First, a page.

The recent U.S.-EU Joint Financial Regulatory Forum featured discussion among participants from the United States and European Union (EU) on the outlook for financial regulatory reforms and future priorities.
The forum, held March 28-29 in Brussels, Belgium, included representatives of the European Commission, European Banking Authority (EBA), European Securities and Markets Authority (ESMA), European Insurance and Occupational Pensions Authority (EIOPA), Single Supervisory Mechanism (SSM) and Single Resolution Board (SRB).
U.S. participants included staff from the U.S. Department of the Treasury, the Board of Governors of the Federal Reserve System (FRB), Commodity Futures Trading Commission (CFTC), Federal Deposit Insurance Corporation (FDIC) and Securities and Exchange Commission (SEC).
Regarding recent legislative and regulatory developments, EU participants presented the banking package adopted by the European Commission on Nov. 22, 2016. The European Commission’s proposal addresses outstanding challenges to financial stability, while ensuring that banks can continue to support economic growth in the European Union.
EU participants also explained the newly proposed requirement to set up an EU intermediary parent undertaking for two or more banking subsidiaries with the same ultimate parent in a third country. The U.S. and EU participants discussed considerations and differences regarding intermediate parent undertakings and intermediate holding companies for cross-border resolution.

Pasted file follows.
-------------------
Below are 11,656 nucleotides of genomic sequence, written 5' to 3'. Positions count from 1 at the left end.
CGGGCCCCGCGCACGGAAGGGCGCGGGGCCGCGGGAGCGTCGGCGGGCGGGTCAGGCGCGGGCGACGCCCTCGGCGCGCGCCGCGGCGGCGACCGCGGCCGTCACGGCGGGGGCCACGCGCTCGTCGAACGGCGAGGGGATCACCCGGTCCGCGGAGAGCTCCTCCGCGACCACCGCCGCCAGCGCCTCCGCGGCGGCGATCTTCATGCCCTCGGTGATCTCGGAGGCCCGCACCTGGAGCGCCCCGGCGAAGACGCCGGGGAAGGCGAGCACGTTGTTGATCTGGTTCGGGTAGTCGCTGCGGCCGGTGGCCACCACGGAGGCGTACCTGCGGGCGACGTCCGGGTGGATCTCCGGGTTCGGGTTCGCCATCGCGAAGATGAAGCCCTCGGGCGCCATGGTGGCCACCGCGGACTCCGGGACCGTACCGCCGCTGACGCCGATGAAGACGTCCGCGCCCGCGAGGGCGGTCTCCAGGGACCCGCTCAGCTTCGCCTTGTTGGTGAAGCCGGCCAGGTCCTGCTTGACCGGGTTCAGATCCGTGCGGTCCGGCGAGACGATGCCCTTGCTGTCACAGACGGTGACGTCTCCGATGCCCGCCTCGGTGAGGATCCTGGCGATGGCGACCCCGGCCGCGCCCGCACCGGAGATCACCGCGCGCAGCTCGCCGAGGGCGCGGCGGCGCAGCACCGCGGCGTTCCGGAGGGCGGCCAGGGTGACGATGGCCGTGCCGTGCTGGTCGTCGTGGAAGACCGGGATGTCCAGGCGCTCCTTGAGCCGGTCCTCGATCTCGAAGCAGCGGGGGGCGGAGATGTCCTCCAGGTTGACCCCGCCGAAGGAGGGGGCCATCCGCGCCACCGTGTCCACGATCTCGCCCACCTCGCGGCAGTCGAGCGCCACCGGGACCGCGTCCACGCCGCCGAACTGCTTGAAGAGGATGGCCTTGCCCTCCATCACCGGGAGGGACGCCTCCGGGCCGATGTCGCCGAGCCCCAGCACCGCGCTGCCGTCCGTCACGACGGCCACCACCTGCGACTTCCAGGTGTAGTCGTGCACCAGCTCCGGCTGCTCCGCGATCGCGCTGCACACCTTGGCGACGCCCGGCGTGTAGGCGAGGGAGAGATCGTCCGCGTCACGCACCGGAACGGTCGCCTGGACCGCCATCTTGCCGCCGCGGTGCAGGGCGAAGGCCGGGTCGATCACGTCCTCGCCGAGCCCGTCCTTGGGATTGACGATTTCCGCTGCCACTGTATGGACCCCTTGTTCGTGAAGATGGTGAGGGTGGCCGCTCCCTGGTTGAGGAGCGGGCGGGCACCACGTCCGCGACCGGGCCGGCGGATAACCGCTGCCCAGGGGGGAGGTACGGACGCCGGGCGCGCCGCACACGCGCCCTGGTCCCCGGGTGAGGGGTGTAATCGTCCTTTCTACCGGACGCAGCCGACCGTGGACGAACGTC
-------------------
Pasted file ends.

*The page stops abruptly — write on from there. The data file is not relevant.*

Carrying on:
The U.S. Federal Reserve Board described its final rule related to Total Loss-Absorbing Capacity applicable to global systemically important banks, and the proposed rulemaking of the U.S. banking participants on early termination provisions of qualified financial contracts.
U.S. and EU banking participants highlighted their support for the work to finalize the Basel III framework without significantly increasing overall capital requirements across the banking sector, while promoting a level playing field.
On data protection, U.S. participants continued to raise issues related to the transfer of data for regulatory, supervisory and enforcement purposes and to data protection considering the entry into application of the new EU data protection framework in May 2018.
CFTC and EU participants also exchanged views on the appropriate timing for engaging in discussions regarding the equivalence of U.S. swaps trading platforms under the Markets in Financial Instruments framework. The EU participants reported that they intended to implement the G-20 commitment to trade standardized OTC derivatives contracts on exchanges or electronic trading platforms, where appropriate, by January 2018.
EU participants provided an update on the European Market Infrastructure Regulation equivalence assessment on derivatives transactions. U.S. participants welcomed the EU rules for initial margin for uncleared derivatives effective in February.
Participants also provided updates on the progress of internal proceedings regarding the final legal text of the U.S.-EU bilateral agreement on prudential measures regarding insurance and reinsurance. EIOPA provided a presentation on insurance and reinsurance in a low interest rate environment.